“One of the evils of democracy,” political comic Will Rogers once said, “is you have to put up with the man you elected, whether you want him or not.”
This is largely what runoff elections are about – deciding which candidate comes closest to the one you voted for, but didn’t get.
In Hoboken, battle for the mayoralty between council members Peter Cammarano and Dawn Zimmer leaned heavily on the concept of the next best choice for supporters of candidate Beth Mason, who didn’t make the runoff.
Hoboken politics revolves around the concept of change – or more precisely, development.
Voters who associate strongly with Old Hoboken are generally nostalgic for “the good old days,” although it is difficult to determine which days they precisely mean since the old days can mean the days when Hoboken was still a shipping capital, or any time since.
Newcomers seem to be those who came to Hoboken after development had turned the city into a quaint Greenwich Village-like place where artists once romped through the streets and people dined in street level cafes.
But strangely enough, this election is not really about what Hoboken was, or what it is, but rather what it is to become, as out-of-city developers eye potential projects on the north and south side of the town as potential money-making opportunities.
Although Old Hoboken played a part in getting Cammarano elected mayor this year, the political battle lines seem to be focusing instead on how much more Hoboken should change. In this regard, newcomers, who moved to Hoboken after it changed from an industrial town, now want to halt the wheels of development to keep the town from taking what is the next logical step in urban redevelopment to taller and more massive buildings.
The newcomers – many of whom supported Zimmer – resemble the Greenwich Village coalition in the 1970s that opposed Robert Moses’ plans for the Westside Highway.
While both Cammarano and Zimmer had promised to scale down the massive proposed development for above the rail line along the south end of Hoboken, Zimmer – if elected council president as expected – will still play a huge role in determining the future of the city.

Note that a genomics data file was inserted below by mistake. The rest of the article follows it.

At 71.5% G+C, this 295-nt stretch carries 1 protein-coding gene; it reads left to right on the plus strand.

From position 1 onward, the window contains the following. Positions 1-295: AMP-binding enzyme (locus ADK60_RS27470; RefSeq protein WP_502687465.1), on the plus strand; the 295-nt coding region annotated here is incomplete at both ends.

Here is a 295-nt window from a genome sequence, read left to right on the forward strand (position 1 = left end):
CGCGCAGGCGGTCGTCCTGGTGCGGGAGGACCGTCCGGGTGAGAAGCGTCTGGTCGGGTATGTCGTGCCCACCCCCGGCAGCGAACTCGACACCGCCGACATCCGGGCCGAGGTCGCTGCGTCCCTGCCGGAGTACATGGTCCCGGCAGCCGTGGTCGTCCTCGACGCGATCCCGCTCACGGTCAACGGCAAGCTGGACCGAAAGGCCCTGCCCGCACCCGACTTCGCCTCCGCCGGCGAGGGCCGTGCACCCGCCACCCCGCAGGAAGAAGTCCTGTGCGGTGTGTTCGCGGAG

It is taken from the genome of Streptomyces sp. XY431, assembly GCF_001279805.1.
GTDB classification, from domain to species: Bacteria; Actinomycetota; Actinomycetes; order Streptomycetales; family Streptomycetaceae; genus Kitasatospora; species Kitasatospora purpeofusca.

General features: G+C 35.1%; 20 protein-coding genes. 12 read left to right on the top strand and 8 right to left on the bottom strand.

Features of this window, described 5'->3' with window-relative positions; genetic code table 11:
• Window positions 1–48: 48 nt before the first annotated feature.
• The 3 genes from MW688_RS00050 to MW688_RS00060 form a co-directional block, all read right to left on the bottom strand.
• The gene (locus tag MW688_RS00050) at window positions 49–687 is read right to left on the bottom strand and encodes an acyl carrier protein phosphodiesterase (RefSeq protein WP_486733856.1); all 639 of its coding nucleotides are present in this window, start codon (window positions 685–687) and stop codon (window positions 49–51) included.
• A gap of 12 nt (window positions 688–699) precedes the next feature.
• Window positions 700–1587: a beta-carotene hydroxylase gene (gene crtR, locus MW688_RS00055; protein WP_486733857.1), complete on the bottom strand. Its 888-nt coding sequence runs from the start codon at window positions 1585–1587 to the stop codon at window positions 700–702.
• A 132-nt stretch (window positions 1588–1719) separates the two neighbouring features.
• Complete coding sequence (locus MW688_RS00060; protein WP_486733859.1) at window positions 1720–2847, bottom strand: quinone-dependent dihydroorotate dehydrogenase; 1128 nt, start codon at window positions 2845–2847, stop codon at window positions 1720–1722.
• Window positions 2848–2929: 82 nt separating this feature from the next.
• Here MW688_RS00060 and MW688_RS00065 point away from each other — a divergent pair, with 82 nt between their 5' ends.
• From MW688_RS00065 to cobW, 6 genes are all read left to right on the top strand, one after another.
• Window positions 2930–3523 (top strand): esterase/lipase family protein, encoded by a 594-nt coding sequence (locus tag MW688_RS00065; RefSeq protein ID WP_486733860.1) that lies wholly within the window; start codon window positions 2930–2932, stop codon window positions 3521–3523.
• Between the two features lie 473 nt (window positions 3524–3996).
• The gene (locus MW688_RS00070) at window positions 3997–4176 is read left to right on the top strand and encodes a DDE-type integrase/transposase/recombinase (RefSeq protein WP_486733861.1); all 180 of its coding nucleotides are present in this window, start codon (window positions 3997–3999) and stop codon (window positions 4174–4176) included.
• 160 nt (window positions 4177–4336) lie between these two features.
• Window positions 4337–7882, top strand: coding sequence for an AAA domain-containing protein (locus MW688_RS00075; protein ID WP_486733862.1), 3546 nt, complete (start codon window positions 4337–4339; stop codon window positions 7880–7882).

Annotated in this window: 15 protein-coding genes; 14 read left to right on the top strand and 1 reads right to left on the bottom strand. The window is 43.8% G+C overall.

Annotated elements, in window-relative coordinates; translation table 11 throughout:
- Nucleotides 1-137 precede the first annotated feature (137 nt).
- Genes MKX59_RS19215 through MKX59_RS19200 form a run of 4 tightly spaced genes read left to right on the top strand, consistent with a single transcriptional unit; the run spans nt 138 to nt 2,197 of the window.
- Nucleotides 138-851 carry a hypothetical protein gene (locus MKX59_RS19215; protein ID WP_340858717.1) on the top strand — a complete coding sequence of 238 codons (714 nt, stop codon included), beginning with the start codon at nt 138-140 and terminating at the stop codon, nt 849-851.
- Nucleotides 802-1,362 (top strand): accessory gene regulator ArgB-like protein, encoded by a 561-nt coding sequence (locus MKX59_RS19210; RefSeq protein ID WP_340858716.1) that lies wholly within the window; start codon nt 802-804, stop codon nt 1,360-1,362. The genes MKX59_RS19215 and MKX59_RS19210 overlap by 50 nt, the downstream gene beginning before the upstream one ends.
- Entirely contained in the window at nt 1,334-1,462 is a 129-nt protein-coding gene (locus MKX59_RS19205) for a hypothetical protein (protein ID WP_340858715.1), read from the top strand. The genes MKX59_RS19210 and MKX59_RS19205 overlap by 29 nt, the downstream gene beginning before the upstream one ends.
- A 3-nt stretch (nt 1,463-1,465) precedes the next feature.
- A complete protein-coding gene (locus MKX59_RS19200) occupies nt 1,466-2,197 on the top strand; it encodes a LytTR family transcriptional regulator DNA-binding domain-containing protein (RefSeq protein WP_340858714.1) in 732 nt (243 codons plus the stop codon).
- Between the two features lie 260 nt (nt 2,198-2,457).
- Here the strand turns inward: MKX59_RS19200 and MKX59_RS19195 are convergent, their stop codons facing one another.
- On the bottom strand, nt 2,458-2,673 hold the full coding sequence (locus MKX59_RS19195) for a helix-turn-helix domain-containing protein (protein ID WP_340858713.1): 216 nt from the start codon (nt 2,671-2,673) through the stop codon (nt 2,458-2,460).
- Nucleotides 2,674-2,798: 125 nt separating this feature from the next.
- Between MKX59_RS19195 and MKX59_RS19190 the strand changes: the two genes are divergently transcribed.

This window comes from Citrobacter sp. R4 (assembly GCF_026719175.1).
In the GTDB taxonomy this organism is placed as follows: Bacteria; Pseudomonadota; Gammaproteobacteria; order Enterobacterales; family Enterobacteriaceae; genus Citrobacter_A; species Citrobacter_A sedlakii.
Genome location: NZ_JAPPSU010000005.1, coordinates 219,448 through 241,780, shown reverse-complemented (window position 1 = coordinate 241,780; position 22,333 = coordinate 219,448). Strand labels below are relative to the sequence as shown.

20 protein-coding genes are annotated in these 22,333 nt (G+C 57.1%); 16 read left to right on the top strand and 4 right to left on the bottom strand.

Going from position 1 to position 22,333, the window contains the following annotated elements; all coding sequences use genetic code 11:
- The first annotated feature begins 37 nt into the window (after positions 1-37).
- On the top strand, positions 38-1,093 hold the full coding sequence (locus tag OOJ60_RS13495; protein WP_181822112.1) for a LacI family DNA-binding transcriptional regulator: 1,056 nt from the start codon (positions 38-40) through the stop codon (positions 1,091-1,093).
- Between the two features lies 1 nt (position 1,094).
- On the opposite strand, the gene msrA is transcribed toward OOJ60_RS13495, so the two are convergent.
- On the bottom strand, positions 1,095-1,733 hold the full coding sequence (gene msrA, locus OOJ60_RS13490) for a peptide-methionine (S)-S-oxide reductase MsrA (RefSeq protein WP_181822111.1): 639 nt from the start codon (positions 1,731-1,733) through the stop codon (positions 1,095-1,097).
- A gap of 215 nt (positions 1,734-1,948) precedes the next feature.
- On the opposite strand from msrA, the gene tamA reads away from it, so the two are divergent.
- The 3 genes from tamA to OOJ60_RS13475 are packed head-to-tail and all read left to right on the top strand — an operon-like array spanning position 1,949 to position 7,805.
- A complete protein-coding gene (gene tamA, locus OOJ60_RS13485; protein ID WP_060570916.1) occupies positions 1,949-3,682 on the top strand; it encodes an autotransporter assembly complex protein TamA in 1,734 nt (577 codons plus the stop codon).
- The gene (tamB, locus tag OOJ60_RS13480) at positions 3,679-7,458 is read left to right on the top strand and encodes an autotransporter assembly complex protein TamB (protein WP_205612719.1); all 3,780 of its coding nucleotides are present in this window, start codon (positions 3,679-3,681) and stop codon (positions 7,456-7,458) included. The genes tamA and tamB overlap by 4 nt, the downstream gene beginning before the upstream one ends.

Secaucus election depends on investigation outcome
Secaucus is a boiling cauldron filled with potential political scandal.
After the Democratic primary saw incumbent Mayor Dennis Elwell, his council ticket and all but two of his committee people beat a challenge by attorney Peter Weiner, a victory against Elwell by Councilman Mike Gonnelli and his ticket in November may depend on some significant event that will draw out more voters on his behalf.
While Gonnelli supporters dismiss the Elwell victory over Weiner as insignificant since Gonnelli has a stronger base, many in the Elwell camp believe Gonnelli and his team worked hard to get out their vote for Weiner, and so in effect, Gonnelli was unable to dent Elwell’s political armor.
A current investigation into city finances could produce the smoking gun Gonnelli needs as political fodder, but no one yet knows if indeed there is a scandal in the works or merely some technical glitch.
Cunningham and Stack: perfect together?
Reports suggest that state Sen. Sandra Cunningham has been meeting frequently with state Sen. and Union City Mayor Brian Stack to discuss possibly reviving the nearly defunct Democrats for Hudson County.
Cunningham and Stack may be feeling the pinch of the expanding power base of the Hudson County Democratic Organization.
Cunningham alienated County Executive Tom DeGise by blocking his appointment to the Port Authority of New York and New Jersey. DeGise has vowed to work against Cunningham’s re-election to the state Senate in 2011.
Cunningham could be in trouble if incumbent Democratic Gov. Jon Corzine manages to survive the November challenge by Republican Christopher Christie, since DeGise was his choice for the seat. But it is unlikely that Cunningham will campaign for Christie despite the feud, since a Christie victory would dry up a lot of state funding for Hudson County.
DeGise might have seen the Port Authority appointment as a possible retirement post and a way for Jersey City Councilman Peter Brennan to become the next county executive. This might explain the move to make Brennan Jersey City council president in order to improve his public profile for a possible run at the county’s top seat. But the current council president, Mariano Vega, apparently does not want to vacate the coveted seat.
Stack, who will be seeking re-election in 2011 along with Cunningham, finds that his rival in Hudson County, state Sen. and North Bergen Mayor Nicholas Sacco, is expanding his power base around the county. Sacco appears to be anticipating a redistricting after the 2010 census that could shift the political boundaries of his district to include additional towns. While North Bergen and Union City are unlikely to wind up in the same district, Sacco appears to be solidifying possible changes in order to be prepared for every inevitability.
Bayonne is next
While Bayonne has a special election in November for the at-large council seat vacated by Anthony Chiappone, only Councilman Terrence Duane (who was named to fill the seat until November) has declared intentions of running. But reports suggest there are groups already gearing up for next May’s regular municipal elections and that tickets are being formed in anticipation of a fall announcement.
Mayor Mark Smith, who will likely seek re-election in May, is facing some tough economic times and needs to come up with budget cuts soon in order to avoid a hefty increase in the last quarter tax bill scheduled to go out just prior to the municipal election in May.